Under The Med Sea. Random Photos Late August 2022. Drought 2023, Water Saving Tips

The countdown to be in the sea is on! Maybe in a month the sea might be warm enough to snorkel in.

Bogue/Boops boops. I didn’t see any Boops Boops last year. Their name is the best fish name!

It could be even earlier this year to swim in the sea. Last year the water temperature was as warm as the air which is rare for this part of the Mediterranean Sea. Usually the sea’s colder than the air temperature and I can freeze quickly if snorkelling not moving much. Last year it was like swimming in bathwater. The cause is no doubt climate change. And while you don’t think about climate change on your doorstep, it is.

Salema/Sarpa Salpa fish cloud

I knew that the water levels in Cataluyna were low, but I didn’t know just how low. The main reservoirs for Barcelona are at 25% capacity as there hasn’t been any significant rain to replenish it or snow on the mountains for snow melt in 30 months. I also didn’t know that the whole of Spain has been in drought for a few years. And not just Spain, France, Italy and some parts of Germany also. The water is always there on tap. The Catalan regional government has recently set a limit of 230 litres per person per day. If no heavy rains come by September the province could declare a water emergency with 200 litres or lower of water per day per person. I’ve no idea how this will be enforced. Drought isn’t new to the Mediterranean however climate change is making the situation worse. Some places in Catalunya already have domestic water supplies cut off daily from 22.00-07.00 daily. I do my best to save water by switiching off the shower shampooing, conditioning, soaping up, washing my face and shaving but I was shocked how much water I use per day on my last water bill. More, way more than allowed. I thought I was doing okay. The biggest culprits are the shower and the washing machine. I use magnesium pellets to wash with and thankfully these don’t need a rinse cycle. Now I’m watching the machine for when it goes to rinse, stopping it for spin drain cycle. I’ll give this a few weeks to see if the clothes are as clean as with rinse. I’ll also see in a few bills if this is working (the water agency doesn’t always read the meter as ‘wasn’t allowed access’ so they estimate based on last years consumption for the same period). Also, I used to let the hot tap run in the bathroom sink when washing my face at night. Hot water takes so long to come through. Now I suck up the colder water and when I come to wash my feet, I might have warm water. Washing my hands I don’t let the water run while I soap up and neither when rinsing dishes. I close the tap while I place items on the draining board. Koa’s the cat water, any left I pour over balcony plants. And lastly I’ve been doing this for years, TMI, I follow if it’s brown, flush it down, if it’s yellow let it mellow a few trips (unless at someone else’s or have visitors).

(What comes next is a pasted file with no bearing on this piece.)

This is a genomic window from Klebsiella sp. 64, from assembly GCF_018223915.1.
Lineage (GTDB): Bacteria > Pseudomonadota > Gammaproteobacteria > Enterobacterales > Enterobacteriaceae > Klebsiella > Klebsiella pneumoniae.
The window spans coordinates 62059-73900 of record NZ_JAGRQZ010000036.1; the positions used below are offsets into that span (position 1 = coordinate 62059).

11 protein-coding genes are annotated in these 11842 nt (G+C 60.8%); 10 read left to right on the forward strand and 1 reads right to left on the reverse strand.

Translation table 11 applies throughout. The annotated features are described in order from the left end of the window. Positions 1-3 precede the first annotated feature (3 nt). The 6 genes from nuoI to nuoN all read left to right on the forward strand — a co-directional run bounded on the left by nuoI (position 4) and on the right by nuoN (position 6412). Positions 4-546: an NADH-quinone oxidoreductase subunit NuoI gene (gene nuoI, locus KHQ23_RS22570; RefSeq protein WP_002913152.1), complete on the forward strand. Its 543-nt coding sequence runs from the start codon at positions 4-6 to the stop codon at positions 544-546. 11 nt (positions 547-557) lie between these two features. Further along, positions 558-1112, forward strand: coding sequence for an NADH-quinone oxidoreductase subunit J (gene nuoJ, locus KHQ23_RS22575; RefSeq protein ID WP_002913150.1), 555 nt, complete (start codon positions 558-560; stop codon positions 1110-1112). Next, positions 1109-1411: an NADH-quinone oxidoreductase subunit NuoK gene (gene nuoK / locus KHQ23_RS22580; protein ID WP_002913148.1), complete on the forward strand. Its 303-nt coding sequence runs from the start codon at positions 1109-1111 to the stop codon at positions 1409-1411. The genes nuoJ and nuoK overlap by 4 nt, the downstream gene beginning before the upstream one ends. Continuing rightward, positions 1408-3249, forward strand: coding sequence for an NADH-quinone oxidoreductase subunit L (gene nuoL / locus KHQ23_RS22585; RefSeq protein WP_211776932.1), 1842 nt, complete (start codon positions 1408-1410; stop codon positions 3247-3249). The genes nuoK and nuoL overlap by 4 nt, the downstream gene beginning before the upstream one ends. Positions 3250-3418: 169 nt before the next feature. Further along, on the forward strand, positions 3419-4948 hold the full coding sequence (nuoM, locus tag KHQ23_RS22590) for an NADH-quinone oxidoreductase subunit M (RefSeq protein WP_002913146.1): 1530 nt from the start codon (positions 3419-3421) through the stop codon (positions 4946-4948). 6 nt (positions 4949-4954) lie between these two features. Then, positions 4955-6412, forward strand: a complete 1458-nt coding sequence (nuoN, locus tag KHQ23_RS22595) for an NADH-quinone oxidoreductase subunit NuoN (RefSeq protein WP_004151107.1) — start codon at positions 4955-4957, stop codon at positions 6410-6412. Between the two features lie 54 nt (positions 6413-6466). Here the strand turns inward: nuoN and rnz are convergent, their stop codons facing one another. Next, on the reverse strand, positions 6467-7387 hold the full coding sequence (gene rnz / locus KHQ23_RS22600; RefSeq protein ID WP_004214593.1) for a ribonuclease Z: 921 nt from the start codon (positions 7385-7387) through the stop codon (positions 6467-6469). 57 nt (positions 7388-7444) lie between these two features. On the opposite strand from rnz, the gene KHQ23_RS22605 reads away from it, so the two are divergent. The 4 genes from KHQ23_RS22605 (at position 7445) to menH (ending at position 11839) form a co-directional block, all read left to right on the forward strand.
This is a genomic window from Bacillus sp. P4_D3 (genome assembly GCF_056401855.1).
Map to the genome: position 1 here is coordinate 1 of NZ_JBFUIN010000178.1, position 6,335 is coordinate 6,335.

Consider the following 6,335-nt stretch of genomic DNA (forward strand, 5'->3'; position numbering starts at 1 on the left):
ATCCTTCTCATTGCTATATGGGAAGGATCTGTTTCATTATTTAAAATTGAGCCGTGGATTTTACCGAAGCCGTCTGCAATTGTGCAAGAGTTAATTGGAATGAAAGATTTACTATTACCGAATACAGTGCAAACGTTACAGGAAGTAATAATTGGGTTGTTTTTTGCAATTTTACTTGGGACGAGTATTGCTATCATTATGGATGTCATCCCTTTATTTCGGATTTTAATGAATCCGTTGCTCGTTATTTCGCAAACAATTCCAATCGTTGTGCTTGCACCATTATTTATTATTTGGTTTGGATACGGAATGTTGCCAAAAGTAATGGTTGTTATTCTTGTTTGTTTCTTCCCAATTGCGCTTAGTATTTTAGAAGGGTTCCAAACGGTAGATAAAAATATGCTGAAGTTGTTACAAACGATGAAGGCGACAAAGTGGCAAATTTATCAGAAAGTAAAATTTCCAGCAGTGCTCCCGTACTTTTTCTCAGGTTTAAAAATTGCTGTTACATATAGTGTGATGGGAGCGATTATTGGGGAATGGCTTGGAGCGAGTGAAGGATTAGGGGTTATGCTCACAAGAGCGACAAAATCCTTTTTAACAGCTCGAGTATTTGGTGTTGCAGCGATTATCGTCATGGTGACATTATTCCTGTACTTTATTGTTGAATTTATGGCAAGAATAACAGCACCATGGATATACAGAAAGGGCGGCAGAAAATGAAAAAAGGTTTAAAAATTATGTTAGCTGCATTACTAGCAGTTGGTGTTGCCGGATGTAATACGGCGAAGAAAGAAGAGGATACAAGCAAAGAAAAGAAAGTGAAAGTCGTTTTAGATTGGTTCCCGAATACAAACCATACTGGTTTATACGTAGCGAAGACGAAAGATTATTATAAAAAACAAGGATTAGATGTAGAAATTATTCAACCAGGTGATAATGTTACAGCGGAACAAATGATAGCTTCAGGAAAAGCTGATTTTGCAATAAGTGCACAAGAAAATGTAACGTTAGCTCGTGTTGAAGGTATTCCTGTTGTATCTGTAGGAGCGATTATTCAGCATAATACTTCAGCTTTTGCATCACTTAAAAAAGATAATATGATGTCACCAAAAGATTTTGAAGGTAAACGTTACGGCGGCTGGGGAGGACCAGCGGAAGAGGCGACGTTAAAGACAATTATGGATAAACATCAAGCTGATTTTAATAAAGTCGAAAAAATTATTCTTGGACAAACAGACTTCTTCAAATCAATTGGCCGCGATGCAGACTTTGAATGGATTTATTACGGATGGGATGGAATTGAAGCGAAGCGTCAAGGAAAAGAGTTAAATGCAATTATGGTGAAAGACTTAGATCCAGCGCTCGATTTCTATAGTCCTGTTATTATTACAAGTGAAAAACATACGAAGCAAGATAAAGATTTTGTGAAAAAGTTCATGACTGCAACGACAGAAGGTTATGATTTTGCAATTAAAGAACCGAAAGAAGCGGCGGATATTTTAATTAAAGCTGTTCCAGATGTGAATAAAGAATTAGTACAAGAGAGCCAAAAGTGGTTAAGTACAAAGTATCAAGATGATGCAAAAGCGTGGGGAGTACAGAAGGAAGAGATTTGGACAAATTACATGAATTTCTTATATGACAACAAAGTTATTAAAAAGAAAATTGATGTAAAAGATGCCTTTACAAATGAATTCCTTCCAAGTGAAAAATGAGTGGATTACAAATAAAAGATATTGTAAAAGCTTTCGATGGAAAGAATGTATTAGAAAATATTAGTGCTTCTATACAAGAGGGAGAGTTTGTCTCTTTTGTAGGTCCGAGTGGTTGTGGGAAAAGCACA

Female Rainbow wrasse/Julis coris

All this will probably make no difference at all to the on going drought, just a drop in the ocean (pun intended 😜) however it got me thinking where does the water go after down the drain. To a water processing plant and after it’s treated it’s put back into the system. Some is lost, but some surely is recycled/treated back so why isn’t there enough water in circulation? And why with a city by the sea isn’t desalation plant transformed into drinking water?

White sea bream/Diplodus sargus

A little research later…. There is a desalation plant! It was built during the last water shortage in 2008. You an see it arriving by air near the airport. One article said it isn’t used often as it’s too expensive to operate. The most up to date articles I could find were from El Diario (in Spanish) which says it’s was working at 60% capacity last year and The Local ES which says it’s working full time. Most of Barcelona’s driving water comes from two rivers; Ter and Llobergrat which are running low. The water’s treated removing pollution from farming and other industries along the river. This is why sometimes in the morning I can smell chlorine in the water. I’ll take desalinated sea water over fresh water treated from industrial and farming pollution. If I’m honest I’d rather the land is developed from water plants than digital IT hubs, but that’s another story. Whichever makes more money get the money and land.

Anyway, some blurry photos of fish enjoying the warmer city beaches last year:

Tompot blenny/Parablennius gattorugine

I think this is a Tompot blenny/Parablennius gattourugine. I saw this one only a handful of times looking like a zebra at the city beach and one at Lloret del Mar. According to my fish ID book it’s one of the larger Mediterranean blennies and can easily be approached. I noticed that ones I saw were actually shy and swam away to hide unlike rainbow wrasses and striped red mullets which just ignored me.

I have no idea what fish these are! I only saw a handful late August to September.

Striped red mullets/Mullus surmuletus

I think these are Striped red mullets/Mullus surmuletus. They have no care for humans or any other fish by foraging and hunting!

Salemas/Sarpa salpa

I never noticed until editing the black and yellow spot on their pectoral fins like butterfly wings. Salema/Sarpa salpa

White sea breams/Diplodus sargus
I said blurry! Striped sea bream/Lithognathus mormyrus. Blurry, but sometimes you can’t always see the fish on the sandier bottoms as they blend, camouflage in.

Thank you for stopping by! Do you have any water saving tips? Please share in the comments below. Until next time!

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